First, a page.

After all the expectations are met we proceed to the next stage, which is testing. Here we identify what works and what doesn’t in terms of design and implement the best solution.
Once the product design is ready, the designers hand it off to developers and collaborate with them until release. This is a basic product design lifecycle.
Now that we’re on the same page in terms of the product design process, let’s see what tools product designers use at every stage mentioned.
Tools for the research stage
Understanding who will use the future product leads to more human-centric designs. Sometimes information about focus groups is provided by the clients, but very often it’s on the designers’ team table.
A popular method in user research is UX surveys. For questionnaires, designers can use tools like SurveyMonkey, Typeform, and Google Forms. These tools work as anonymous surveys. The key here is the right questions to ask the audience. SurveyMonkey offers some question templates that can save time for the team. And Typeform has a more intuitive one-question-a-page approach, customization, and templates. Our team’s choice is Google Forms as we like that the results can be easily exported to Google Sheets. Such surveys can bring valuable insights.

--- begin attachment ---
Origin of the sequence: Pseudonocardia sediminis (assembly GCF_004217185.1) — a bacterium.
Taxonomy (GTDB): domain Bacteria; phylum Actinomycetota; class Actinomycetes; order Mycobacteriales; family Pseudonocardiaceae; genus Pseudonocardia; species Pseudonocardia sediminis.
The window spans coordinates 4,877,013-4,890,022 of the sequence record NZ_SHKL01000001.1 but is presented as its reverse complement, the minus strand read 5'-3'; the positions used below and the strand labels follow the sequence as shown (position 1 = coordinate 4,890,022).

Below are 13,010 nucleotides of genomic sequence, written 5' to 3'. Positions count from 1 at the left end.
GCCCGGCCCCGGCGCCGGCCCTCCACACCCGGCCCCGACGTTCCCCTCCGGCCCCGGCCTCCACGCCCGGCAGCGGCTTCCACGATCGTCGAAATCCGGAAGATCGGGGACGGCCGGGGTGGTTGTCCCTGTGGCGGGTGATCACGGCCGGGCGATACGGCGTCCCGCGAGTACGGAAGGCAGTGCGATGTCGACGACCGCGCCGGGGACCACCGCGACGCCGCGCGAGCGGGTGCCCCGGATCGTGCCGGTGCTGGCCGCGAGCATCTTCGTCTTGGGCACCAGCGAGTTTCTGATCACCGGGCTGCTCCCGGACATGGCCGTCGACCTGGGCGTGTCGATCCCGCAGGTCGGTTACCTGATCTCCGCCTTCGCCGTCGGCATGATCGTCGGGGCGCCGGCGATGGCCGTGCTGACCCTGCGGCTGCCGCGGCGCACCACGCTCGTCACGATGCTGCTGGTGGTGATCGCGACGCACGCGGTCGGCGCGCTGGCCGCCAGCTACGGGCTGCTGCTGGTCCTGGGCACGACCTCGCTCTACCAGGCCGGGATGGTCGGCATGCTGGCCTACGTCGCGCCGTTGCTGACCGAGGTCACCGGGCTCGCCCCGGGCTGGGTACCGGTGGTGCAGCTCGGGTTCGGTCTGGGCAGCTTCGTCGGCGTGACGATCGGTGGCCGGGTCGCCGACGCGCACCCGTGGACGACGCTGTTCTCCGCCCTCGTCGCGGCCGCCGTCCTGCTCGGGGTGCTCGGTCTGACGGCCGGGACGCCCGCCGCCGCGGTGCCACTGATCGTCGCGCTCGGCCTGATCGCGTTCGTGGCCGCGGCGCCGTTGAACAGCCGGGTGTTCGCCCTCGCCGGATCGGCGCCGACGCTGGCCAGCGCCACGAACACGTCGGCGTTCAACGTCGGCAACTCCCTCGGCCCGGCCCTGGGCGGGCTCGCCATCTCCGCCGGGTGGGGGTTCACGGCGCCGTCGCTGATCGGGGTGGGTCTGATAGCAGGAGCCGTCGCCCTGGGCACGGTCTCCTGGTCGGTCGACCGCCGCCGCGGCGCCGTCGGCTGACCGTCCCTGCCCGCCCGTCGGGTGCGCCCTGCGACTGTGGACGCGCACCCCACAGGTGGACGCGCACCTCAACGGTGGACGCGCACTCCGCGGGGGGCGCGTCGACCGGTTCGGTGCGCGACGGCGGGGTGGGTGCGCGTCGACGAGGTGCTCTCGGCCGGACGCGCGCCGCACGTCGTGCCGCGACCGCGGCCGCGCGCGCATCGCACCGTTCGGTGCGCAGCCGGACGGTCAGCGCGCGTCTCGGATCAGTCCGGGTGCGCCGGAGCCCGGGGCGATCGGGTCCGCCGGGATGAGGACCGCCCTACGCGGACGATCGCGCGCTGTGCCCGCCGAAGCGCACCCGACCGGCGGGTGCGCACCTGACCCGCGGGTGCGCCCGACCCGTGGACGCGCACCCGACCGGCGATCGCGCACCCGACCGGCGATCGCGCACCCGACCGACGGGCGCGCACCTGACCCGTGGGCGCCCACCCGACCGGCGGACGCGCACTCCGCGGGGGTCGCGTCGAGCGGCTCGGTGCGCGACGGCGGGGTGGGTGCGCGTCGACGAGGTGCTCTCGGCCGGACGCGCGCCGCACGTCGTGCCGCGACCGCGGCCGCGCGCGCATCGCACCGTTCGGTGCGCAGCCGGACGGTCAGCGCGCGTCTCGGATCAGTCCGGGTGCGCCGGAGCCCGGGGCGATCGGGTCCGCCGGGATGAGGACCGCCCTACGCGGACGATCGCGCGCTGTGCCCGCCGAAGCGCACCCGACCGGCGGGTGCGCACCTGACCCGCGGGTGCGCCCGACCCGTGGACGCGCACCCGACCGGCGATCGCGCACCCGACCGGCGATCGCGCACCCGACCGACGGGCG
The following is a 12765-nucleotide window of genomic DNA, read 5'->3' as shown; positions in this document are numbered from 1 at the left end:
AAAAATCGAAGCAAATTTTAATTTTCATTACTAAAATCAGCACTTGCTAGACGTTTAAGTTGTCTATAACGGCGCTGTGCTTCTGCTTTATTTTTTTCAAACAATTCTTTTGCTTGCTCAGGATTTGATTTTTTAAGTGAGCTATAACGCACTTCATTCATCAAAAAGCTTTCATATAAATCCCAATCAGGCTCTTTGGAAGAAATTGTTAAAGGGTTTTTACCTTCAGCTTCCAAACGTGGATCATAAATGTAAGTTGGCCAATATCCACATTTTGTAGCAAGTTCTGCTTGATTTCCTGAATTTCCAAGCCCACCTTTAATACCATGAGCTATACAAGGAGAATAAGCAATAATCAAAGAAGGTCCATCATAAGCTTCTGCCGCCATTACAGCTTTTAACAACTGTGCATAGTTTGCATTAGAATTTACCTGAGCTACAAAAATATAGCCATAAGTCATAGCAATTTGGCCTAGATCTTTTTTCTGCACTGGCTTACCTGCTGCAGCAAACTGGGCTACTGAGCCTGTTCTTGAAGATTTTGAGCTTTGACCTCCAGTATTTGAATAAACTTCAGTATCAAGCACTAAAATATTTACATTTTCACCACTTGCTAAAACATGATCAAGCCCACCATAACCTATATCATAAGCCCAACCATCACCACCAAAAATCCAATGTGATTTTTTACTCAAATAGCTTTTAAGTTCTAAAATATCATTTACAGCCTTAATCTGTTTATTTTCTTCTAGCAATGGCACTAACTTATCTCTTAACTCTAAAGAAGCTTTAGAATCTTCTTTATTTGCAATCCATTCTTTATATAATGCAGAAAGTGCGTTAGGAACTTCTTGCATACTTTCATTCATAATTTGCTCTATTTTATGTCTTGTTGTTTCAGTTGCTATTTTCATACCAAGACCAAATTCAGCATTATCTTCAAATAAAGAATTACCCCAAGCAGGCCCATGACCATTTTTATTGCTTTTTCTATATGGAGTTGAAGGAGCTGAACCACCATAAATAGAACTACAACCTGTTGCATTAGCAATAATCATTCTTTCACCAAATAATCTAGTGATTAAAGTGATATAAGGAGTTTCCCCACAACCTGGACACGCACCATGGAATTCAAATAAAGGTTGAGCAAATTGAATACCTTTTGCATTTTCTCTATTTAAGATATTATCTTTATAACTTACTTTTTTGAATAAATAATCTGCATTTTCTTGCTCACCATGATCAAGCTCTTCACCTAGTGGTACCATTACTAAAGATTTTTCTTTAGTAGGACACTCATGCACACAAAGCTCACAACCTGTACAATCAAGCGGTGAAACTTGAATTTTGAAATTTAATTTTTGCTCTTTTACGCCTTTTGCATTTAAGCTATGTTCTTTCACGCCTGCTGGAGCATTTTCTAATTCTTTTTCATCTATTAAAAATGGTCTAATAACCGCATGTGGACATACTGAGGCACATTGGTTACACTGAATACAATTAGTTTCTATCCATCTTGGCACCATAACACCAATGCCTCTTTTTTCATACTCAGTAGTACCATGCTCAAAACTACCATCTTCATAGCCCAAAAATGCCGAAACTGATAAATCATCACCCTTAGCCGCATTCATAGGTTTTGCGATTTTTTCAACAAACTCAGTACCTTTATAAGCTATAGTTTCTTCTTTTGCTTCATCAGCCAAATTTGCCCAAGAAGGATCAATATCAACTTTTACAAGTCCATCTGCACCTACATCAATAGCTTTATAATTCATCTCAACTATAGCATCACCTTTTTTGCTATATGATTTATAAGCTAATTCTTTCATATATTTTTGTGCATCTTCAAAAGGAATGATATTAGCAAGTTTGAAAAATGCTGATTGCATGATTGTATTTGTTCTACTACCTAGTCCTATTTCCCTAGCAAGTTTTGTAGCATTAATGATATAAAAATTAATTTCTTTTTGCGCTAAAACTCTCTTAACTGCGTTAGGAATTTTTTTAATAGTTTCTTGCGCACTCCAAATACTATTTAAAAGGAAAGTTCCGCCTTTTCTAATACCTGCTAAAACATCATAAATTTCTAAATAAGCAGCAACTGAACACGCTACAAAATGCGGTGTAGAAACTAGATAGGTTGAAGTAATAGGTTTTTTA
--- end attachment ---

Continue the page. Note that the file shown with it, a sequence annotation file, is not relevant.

An important part of good research is user interviews. Here the team can use Descript. It was created as a platform for podcasting and video editing. But it’s also very handy for professional user interviews. Videos can be recorded and decrypted within the platform. Decrypted and subtitled videos are easier to work with so this platform also became one of our tools.
For some projects, the design team may need access to Google Analytics. It is quite a complex tool but if you know what information you are searching it can help a lot. Convenient dashboards and reports will help decrypt the data. Google Analytics can tell details like interests, location, user demographics, device they use, frequency of visits, and time of engagement. Such information lets designers understand users better and create a design that is effective for business goals.